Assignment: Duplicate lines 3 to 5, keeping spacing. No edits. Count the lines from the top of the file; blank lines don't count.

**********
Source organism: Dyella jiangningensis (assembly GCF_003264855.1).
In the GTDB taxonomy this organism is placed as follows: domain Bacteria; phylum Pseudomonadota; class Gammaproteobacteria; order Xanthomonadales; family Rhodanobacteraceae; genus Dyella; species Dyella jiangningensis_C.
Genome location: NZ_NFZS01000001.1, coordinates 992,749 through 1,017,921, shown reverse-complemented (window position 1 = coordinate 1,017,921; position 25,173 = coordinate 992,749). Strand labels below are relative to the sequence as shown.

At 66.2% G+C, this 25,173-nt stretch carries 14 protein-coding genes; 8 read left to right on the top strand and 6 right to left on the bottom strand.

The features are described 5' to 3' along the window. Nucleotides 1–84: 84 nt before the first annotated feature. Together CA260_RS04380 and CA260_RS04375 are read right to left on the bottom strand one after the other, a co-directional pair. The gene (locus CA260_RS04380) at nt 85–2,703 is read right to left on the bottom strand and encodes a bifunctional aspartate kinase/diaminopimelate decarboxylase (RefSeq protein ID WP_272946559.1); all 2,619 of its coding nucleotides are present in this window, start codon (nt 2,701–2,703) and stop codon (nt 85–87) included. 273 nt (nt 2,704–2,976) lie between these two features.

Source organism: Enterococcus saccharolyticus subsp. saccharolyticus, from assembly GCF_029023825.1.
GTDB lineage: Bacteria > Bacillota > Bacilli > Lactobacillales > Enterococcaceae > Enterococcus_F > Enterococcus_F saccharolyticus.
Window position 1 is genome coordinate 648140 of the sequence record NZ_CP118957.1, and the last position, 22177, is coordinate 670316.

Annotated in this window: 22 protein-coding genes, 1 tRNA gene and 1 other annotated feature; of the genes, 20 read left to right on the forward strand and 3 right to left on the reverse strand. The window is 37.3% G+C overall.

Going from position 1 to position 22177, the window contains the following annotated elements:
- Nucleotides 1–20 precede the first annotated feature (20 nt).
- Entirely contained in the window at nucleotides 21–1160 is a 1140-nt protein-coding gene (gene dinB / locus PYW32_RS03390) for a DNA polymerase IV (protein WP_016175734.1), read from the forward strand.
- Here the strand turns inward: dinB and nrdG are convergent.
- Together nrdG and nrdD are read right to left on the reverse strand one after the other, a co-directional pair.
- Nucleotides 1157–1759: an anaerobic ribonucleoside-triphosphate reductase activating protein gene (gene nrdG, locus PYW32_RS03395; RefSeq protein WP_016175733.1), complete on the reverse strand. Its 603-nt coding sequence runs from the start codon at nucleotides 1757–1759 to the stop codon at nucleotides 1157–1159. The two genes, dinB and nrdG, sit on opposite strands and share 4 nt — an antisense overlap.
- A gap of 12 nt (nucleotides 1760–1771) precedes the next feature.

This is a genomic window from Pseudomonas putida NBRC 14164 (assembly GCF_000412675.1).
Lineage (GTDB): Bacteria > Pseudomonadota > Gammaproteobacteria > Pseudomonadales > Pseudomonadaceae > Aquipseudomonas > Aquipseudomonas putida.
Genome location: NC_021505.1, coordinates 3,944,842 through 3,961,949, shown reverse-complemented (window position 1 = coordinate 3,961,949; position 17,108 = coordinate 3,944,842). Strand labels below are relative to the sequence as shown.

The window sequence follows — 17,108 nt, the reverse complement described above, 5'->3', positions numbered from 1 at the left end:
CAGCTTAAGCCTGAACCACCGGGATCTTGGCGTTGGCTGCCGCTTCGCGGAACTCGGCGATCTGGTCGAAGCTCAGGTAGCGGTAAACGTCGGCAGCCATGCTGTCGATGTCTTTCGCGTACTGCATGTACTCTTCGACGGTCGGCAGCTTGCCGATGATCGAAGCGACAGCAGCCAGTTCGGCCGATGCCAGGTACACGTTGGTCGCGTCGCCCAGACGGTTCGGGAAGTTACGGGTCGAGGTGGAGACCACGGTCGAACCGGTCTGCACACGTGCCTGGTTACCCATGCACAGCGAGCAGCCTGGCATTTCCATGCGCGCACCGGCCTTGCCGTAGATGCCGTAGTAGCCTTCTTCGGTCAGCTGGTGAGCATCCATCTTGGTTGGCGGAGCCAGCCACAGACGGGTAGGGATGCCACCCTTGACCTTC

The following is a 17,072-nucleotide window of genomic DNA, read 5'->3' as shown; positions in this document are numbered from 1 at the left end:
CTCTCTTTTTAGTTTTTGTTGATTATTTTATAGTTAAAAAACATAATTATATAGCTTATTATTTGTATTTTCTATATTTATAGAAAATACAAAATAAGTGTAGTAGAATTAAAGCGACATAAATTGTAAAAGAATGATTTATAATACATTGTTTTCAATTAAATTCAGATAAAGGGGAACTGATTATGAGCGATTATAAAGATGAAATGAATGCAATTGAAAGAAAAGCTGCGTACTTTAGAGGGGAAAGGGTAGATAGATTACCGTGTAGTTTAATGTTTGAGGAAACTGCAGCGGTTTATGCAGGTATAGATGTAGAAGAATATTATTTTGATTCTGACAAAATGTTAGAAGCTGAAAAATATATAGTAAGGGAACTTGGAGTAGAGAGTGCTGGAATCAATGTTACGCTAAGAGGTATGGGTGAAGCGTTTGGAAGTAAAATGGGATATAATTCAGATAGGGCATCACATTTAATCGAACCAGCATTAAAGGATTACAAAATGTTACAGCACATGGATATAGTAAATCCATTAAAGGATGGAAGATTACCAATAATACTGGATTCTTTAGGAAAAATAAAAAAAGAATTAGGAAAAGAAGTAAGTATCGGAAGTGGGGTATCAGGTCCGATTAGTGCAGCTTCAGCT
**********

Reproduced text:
Genome location: NZ_NFZS01000001.1, coordinates 992,749 through 1,017,921, shown reverse-complemented (window position 1 = coordinate 1,017,921; position 25,173 = coordinate 992,749). Strand labels below are relative to the sequence as shown.

At 66.2% G+C, this 25,173-nt stretch carries 14 protein-coding genes; 8 read left to right on the top strand and 6 right to left on the bottom strand.

The features are described 5' to 3' along the window. Nucleotides 1–84: 84 nt before the first annotated feature. Together CA260_RS04380 and CA260_RS04375 are read right to left on the bottom strand one after the other, a co-directional pair. The gene (locus CA260_RS04380) at nt 85–2,703 is read right to left on the bottom strand and encodes a bifunctional aspartate kinase/diaminopimelate decarboxylase (RefSeq protein ID WP_272946559.1); all 2,619 of its coding nucleotides are present in this window, start codon (nt 2,701–2,703) and stop codon (nt 85–87) included. 273 nt (nt 2,704–2,976) lie between these two features.